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Creative Writing Commons

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Articles 1 - 3 of 3

Full-Text Articles in Creative Writing

Westernmost Bodies, Monica Helen Koenig Jan 2014

Westernmost Bodies, Monica Helen Koenig

English Graduate Theses & Dissertations

Westernmost Bodies is a collection of poems orbiting themes of violence, memory, and desire playing out on a supremely haunted frontier. The various sections are structured by the narrative of death--the opening image of "two alpacas" represents the mirror image of femininity developed in the manuscript. One image of the women explored through the confines of the domestic home space and the other image interacting with wildness in a natural environment. Together, these images are in conversation through traditional lyric and methods of fragmentation. The fragments mimic the humming described in the first poem--an emotional resonance of a continuous narrative ...


Bring An Axe And Your Wildest Dreams: Post-Apocalyptic Desires, Science Distrust, And The De(Con)Struction Of A Zombie Story, Samantha Jo Long Jan 2014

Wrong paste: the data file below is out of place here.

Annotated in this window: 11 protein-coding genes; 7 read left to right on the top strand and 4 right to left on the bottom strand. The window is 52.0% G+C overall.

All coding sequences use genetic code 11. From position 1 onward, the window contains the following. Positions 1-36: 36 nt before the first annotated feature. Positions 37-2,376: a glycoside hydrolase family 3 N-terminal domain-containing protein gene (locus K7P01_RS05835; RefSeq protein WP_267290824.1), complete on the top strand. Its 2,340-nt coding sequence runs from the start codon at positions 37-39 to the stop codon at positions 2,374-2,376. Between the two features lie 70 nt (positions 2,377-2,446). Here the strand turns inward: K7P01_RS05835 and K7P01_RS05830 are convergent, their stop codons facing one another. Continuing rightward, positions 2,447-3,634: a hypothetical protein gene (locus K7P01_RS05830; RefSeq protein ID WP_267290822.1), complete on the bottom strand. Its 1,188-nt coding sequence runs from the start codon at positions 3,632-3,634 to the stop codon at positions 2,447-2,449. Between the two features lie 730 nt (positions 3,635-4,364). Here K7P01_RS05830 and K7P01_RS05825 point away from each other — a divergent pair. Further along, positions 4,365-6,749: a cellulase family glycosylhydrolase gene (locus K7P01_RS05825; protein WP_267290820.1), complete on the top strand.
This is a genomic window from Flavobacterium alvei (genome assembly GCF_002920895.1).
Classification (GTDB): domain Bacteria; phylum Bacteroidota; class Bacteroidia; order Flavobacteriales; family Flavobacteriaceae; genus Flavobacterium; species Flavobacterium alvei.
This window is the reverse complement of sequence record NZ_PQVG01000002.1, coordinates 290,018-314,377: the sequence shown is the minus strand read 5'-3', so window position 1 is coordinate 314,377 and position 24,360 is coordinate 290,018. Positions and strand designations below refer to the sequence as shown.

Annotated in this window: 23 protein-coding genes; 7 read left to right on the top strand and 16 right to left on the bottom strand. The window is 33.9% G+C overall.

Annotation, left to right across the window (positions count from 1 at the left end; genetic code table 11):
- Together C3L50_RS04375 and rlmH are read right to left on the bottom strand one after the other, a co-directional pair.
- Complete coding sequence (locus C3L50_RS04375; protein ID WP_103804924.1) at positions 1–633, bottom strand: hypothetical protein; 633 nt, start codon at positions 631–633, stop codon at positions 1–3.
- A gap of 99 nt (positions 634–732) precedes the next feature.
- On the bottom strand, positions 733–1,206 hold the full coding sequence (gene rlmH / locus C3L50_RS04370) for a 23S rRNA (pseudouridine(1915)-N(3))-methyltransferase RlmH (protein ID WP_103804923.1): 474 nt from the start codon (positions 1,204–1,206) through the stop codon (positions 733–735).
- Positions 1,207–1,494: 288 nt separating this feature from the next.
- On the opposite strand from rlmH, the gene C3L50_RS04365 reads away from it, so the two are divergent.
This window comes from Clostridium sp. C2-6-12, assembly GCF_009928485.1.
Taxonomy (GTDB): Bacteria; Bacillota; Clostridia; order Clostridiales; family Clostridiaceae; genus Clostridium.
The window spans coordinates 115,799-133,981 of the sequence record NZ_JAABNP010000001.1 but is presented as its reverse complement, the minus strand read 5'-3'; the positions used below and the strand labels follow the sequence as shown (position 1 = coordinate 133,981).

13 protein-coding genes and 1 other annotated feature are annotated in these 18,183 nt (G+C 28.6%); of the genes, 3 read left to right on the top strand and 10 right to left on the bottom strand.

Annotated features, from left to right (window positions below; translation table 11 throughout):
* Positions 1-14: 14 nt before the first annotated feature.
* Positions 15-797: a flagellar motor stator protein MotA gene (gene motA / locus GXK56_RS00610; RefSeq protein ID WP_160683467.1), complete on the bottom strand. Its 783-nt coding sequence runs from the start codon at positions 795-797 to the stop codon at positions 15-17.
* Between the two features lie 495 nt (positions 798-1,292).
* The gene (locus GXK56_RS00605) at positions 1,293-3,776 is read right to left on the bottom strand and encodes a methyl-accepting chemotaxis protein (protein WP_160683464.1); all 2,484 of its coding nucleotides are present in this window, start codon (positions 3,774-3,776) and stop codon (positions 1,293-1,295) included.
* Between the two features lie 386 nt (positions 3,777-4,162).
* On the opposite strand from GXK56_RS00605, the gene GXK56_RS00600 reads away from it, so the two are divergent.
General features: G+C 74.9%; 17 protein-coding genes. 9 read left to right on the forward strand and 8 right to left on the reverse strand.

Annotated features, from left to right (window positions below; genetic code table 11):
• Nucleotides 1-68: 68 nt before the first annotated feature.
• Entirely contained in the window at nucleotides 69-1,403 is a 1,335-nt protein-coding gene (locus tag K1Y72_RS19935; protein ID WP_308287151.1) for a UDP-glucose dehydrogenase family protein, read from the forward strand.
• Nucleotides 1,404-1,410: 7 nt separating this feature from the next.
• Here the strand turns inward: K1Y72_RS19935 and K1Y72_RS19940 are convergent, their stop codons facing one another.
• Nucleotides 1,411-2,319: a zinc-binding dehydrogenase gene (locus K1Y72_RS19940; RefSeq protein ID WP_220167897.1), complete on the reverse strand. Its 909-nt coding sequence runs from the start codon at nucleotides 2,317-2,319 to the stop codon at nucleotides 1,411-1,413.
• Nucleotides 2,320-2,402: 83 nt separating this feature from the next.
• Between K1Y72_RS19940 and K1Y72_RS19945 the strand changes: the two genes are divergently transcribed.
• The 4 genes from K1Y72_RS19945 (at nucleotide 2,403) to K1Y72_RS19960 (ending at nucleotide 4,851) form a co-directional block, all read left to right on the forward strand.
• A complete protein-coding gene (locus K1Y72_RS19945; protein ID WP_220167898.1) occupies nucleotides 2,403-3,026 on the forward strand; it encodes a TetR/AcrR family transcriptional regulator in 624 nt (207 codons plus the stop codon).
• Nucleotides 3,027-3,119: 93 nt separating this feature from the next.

Bring An Axe And Your Wildest Dreams: Post-Apocalyptic Desires, Science Distrust, And The De(Con)Struction Of A Zombie Story, Samantha Jo Long

English Graduate Theses & Dissertations

Observing the current popularity of the zombie narrative in American culture, this thesis explores the questions “why zombie?” and “why now?” through a combination of research and the creation of an original zombie story. Moving beyond existing criticism which argues that the zombie transforms to fit each generation’s specific fears, I argue that zombie movies, novels, and video games from George A. Romero-onwards continually speak to a distrust of science and scientific progress while additionally romanticizing the post-apocalyptic landscape. Consequently, the zombie’s unprecedented mainstream popularity over the last fifteen years could be read as symptomatic of this distrust ...


Berenike, Posthumous, Gena Goodman Jan 2014

Berenike, Posthumous, Gena Goodman

English Graduate Theses & Dissertations

A collection of connected short stories, Berenike, Posthumous tells fictionalized accounts of an actual, active archaeological site in Egypt. Through interlocking modern and ancient retellings of history and myth, the dangers and pitfalls of recording history are explored via the travails of the archaeologists and those non-archaeologists attached to this Red Sea locale.